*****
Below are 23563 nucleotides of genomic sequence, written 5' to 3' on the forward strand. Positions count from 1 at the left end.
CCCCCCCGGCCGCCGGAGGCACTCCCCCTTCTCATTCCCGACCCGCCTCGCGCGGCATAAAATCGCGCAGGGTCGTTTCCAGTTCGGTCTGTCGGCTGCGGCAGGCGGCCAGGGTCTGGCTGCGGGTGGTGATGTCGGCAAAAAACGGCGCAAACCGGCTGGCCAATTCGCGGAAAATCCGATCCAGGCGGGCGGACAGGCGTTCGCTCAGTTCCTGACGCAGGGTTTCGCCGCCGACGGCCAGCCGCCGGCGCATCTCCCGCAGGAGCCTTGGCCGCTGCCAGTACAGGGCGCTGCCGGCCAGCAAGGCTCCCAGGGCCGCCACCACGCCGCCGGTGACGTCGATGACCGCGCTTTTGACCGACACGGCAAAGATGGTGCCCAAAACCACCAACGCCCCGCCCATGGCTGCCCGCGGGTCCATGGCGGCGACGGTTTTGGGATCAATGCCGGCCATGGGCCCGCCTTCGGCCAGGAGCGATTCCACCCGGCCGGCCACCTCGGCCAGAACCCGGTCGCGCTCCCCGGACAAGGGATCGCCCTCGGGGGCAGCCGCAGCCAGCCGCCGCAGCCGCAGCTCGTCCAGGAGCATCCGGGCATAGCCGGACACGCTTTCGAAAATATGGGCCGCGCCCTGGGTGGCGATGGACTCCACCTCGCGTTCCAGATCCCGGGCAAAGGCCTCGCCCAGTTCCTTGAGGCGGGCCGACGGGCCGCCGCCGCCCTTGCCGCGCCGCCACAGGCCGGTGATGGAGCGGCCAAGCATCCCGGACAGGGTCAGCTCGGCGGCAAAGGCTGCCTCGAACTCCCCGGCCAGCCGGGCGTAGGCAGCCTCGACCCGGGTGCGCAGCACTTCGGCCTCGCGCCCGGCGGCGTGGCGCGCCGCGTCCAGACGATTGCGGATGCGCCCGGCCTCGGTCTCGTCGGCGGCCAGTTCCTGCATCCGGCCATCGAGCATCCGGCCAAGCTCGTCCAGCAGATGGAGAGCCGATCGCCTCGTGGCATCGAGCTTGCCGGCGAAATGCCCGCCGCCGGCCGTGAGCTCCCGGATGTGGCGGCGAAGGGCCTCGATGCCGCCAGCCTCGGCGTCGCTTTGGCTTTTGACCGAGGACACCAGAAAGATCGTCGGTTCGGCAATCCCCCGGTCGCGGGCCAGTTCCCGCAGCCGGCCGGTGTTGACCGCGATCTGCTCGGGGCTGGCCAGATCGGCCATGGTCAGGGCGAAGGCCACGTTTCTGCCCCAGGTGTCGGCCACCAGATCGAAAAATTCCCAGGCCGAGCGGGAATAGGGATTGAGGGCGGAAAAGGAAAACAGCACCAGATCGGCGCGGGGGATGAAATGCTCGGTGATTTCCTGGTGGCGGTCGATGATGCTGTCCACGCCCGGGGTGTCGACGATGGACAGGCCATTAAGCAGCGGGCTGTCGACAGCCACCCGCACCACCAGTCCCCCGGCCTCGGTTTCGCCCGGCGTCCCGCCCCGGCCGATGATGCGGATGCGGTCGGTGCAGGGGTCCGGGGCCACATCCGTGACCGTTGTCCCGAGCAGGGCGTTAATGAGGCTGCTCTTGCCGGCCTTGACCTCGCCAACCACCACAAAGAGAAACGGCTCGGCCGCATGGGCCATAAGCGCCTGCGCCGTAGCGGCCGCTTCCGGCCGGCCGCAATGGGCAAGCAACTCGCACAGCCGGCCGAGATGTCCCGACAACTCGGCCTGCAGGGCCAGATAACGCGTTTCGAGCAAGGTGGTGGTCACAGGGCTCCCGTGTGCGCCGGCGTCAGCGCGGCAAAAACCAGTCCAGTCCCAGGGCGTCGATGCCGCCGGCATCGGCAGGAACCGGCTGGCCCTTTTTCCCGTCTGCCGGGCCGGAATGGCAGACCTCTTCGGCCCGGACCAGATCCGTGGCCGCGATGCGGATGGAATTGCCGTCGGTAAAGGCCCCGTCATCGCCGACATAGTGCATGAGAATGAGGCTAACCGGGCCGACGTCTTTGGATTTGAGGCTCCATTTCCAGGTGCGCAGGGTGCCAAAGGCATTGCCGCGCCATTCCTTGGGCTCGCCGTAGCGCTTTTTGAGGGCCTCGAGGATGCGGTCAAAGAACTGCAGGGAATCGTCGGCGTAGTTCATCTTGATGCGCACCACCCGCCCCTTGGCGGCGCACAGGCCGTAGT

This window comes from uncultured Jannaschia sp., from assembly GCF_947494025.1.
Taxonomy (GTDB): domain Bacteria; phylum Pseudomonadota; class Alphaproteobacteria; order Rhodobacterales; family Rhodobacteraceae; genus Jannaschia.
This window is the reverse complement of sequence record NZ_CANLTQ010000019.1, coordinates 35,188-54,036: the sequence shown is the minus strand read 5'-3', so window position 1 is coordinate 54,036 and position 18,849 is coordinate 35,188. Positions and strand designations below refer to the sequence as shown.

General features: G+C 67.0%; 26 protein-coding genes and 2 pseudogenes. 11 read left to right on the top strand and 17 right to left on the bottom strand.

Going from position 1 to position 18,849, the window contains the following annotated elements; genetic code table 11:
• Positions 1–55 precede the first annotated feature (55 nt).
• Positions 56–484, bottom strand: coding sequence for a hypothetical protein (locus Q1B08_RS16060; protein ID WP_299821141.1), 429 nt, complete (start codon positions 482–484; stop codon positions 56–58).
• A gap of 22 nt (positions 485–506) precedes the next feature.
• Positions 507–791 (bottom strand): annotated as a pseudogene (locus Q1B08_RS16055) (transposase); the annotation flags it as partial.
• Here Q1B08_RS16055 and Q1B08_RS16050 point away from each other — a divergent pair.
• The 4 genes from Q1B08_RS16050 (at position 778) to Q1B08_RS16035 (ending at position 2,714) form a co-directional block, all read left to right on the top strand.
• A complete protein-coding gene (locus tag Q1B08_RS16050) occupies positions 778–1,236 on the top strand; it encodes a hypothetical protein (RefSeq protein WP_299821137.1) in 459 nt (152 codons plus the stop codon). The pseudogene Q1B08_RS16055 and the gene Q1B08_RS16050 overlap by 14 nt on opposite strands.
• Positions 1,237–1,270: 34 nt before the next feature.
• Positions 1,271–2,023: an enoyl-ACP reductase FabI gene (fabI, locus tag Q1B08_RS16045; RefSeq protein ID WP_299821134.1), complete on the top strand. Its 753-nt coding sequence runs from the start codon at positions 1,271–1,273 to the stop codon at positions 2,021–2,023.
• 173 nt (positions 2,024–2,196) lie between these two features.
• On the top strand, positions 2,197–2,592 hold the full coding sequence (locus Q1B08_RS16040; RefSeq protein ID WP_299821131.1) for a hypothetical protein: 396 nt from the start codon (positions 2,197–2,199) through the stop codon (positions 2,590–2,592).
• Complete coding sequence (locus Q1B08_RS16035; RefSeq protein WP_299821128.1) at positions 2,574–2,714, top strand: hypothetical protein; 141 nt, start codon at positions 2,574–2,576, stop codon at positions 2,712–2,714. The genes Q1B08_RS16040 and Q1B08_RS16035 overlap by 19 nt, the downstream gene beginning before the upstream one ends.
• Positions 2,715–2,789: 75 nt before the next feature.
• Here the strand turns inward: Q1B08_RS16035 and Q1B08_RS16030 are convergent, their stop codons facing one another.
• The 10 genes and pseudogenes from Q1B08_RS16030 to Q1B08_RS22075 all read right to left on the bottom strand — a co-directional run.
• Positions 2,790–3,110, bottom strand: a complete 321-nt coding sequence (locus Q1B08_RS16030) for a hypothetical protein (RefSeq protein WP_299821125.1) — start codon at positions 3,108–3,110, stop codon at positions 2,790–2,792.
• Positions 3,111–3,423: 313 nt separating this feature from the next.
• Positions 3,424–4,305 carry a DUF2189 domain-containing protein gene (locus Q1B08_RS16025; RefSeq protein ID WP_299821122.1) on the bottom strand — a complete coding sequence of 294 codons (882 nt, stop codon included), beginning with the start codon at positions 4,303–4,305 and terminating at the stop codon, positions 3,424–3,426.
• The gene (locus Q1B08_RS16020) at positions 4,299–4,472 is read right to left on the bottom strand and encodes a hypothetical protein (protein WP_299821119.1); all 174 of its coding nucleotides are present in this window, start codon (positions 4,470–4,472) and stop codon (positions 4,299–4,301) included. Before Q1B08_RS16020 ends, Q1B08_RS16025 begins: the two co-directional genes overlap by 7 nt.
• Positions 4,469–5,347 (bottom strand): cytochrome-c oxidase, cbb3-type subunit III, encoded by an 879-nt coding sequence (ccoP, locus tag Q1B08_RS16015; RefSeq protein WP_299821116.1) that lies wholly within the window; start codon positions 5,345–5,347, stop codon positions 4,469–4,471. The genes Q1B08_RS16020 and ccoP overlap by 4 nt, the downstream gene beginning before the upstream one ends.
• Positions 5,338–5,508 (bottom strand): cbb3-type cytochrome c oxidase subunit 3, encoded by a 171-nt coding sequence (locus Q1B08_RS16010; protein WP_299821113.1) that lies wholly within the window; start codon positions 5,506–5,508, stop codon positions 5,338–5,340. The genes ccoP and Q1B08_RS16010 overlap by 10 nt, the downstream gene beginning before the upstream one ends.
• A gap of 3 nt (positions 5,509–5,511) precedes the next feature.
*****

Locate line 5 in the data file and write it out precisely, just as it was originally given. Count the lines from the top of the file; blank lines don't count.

This window is the reverse complement of sequence record NZ_CANLTQ010000019.1, coordinates 35,188-54,036: the sequence shown is the minus strand read 5'-3', so window position 1 is coordinate 54,036 and position 18,849 is coordinate 35,188. Positions and strand designations below refer to the sequence as shown.